MINISTER Jan O’Sullivan will visit the Clare VEC Shannon Adult Learning Centre next Friday where she will meet students and tutors and get a flavour of the programmes and courses ongoing in the centre.
Her visit is part of the Aontas Adult Learning Festival, a Celebration of Learning and which includes a number of events around Clare.
Conor Flynn is a guidance counsellor with the VEC and he says there has been a lot more demand for services around Clare and at the centre in Brú na Sionna over the last few years. “Especially since the construction industry declined, we have a lot more males, young lads who might never have considered something like healthcare. They might be doing FETAC level 5 and several have gone on to do the full healthcare award and now work in nursing homes or respite centres or places like that. Others see it as an opportunity to go on and follow a dream career or get a higher education. We have the Leaving Cert as well so many of these lads left school after the Junior Cert and they’re coming back doing the Leaving Cert.”
Máire Dempsey works with the Clare Adult Basic Education Service (CABES) at the centre in Shannon and she agreed the amount of take-up by males has increased significantly. “It’s very indicative of what’s going on in the economy. When we opened first, there were low numbers of males attending the centre and they might have been coming for DIY courses or very specific things. But in the last two years, there’s a steady stream coming in, finding out what’s going on and accessing the various courses.”
She said the timing of courses is tailored to the students’ needs. “Most of the courses that are on here are part-time and they’re done during the day and the evening as well. It’s geared around the needs of the students and the times the students are able to avail of them.”
They also try and match students with appropriate courses. “We’re very much linked to what jobs are required and what’s current and needed. One thing we try and do is that if we can’t offer a course here within Clare VEC, we look at other organisations that may be offering it.”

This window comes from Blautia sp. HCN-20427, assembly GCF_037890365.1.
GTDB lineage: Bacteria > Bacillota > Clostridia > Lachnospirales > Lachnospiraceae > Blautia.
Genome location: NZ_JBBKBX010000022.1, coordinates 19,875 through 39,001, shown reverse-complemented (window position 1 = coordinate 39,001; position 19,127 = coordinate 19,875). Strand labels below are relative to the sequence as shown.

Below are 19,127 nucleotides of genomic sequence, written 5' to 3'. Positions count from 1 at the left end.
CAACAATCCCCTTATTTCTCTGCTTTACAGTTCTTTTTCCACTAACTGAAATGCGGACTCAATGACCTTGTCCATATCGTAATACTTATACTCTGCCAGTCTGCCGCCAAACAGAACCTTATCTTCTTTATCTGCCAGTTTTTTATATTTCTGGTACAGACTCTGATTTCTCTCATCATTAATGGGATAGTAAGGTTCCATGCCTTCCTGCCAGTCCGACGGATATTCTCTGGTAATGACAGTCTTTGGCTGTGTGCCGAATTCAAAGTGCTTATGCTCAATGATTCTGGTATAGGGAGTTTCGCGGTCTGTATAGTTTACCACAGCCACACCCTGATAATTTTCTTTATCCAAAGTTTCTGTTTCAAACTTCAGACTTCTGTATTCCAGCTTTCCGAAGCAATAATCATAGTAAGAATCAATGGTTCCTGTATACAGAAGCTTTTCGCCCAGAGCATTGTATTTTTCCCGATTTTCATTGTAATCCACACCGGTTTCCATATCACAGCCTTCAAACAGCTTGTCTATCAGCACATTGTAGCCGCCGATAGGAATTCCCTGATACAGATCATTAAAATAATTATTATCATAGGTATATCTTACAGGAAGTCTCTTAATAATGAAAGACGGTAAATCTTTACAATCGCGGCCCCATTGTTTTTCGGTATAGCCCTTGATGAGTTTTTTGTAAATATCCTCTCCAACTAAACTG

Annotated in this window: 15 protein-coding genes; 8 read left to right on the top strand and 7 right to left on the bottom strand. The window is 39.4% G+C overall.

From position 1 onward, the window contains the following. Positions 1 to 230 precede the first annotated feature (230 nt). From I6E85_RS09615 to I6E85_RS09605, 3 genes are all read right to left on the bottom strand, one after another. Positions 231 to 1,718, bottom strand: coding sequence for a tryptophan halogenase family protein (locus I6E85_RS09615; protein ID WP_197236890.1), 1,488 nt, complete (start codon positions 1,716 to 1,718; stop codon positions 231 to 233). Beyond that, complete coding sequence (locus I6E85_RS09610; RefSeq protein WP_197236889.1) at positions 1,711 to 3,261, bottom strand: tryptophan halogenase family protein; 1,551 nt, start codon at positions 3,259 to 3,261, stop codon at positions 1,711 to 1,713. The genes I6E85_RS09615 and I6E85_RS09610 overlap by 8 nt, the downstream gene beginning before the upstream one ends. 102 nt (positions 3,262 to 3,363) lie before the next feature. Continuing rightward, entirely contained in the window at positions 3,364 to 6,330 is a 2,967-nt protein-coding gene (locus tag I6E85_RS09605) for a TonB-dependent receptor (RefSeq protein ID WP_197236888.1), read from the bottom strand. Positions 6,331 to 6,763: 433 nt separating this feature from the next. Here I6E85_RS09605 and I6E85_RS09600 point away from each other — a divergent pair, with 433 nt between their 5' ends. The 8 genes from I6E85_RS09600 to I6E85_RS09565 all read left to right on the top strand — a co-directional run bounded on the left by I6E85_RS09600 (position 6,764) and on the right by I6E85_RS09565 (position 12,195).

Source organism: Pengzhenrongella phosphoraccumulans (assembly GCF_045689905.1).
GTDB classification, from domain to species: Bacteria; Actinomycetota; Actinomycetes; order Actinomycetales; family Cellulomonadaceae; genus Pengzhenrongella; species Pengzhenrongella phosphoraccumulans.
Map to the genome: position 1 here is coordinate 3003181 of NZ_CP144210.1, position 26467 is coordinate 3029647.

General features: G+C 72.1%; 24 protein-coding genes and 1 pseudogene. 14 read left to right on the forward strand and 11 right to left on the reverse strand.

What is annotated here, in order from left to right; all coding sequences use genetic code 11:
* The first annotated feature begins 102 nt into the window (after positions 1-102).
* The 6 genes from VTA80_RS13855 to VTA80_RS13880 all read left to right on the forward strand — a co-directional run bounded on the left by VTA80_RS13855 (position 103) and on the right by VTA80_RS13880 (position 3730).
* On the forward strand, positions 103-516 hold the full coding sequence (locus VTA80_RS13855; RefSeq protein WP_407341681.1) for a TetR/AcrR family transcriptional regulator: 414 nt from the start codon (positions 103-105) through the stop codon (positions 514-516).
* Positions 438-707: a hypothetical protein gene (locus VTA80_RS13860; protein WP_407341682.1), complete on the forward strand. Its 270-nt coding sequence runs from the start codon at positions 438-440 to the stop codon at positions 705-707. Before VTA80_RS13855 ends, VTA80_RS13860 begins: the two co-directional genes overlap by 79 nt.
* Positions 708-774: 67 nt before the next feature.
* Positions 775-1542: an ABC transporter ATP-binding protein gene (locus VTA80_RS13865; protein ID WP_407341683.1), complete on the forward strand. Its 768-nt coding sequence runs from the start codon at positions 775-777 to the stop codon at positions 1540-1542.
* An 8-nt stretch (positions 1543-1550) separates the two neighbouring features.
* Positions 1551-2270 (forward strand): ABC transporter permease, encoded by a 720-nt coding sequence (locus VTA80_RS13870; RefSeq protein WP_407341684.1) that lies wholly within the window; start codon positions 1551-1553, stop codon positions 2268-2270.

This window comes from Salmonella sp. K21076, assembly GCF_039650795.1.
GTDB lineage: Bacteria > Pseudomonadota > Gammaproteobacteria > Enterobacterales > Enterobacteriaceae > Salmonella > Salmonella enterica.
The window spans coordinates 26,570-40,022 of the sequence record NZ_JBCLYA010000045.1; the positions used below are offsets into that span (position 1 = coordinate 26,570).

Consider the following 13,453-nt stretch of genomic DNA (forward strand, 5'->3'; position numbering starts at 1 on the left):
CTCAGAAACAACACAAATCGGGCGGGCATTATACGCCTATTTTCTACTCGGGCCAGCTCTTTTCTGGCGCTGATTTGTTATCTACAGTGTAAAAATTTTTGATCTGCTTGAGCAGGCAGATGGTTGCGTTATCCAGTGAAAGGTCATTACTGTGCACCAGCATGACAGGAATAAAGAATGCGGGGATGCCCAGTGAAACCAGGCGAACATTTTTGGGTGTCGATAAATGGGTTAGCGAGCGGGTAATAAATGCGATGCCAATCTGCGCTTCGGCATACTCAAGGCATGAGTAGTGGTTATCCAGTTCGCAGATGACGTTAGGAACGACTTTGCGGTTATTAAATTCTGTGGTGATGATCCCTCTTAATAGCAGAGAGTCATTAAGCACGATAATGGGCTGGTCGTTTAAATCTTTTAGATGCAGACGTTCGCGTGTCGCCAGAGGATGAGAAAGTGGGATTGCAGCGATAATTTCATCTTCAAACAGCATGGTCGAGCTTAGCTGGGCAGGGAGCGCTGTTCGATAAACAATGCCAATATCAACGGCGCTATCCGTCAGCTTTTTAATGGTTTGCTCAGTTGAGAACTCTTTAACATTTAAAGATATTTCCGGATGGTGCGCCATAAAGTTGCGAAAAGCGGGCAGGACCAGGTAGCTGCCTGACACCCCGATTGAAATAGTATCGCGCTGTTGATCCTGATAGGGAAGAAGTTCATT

Conor said many people, who come back to education after long absences can be very successful. “These are adults, who as secondary school students would have struggled sometimes or dropped out. And yet now they’re back because they want to be back and they’re more focused.”
The centre also provides English language classes for non-native speakers and about 50 people are currently taking them.
Learners at the centre are paired with volunteer tutors and local woman, Mary Ellen Fean, is one of these. She says she enjoys helping the students. “Before we began, we did a training course of about 10 weeks. After that, we each got allotted a client and they come from all walks of life, it could be a young person who needs help with reading or writing or non-nationals [sic] who need help with the language or you can get older people who are going back to school and doing the Leaving Cert or something like that. It’s incredibly fulfilling and I think it’s a very worthwhile thing to do.”
One learner at the centre, who didn’t want to be named, said going back to education has been very good for him. “I first enrolled in the adult learning centre last year and I can honestly say I have never looked back. First of all, I must admit that I was, to say the least, a bit apprehensive about the whole idea of going back to education because I had left school 40 years ago. On my first day, I felt nervous, it was just like starting a new job in a sense. This was a whole new experience for me. After a cup of tea and some friendly chat with the tutors, students and of course the personnel who manage the centre, I immediately began to feel at ease with my new surroundings.”
He feels returning to learning is a good way to deal with unemployment. “I lost my job four years ago like a lot of other people in this country. Unemployment brings lots of different problems to people but going back to education has given me the hope and confidence to face up to the trials and sometimes disappointments of life,” he said.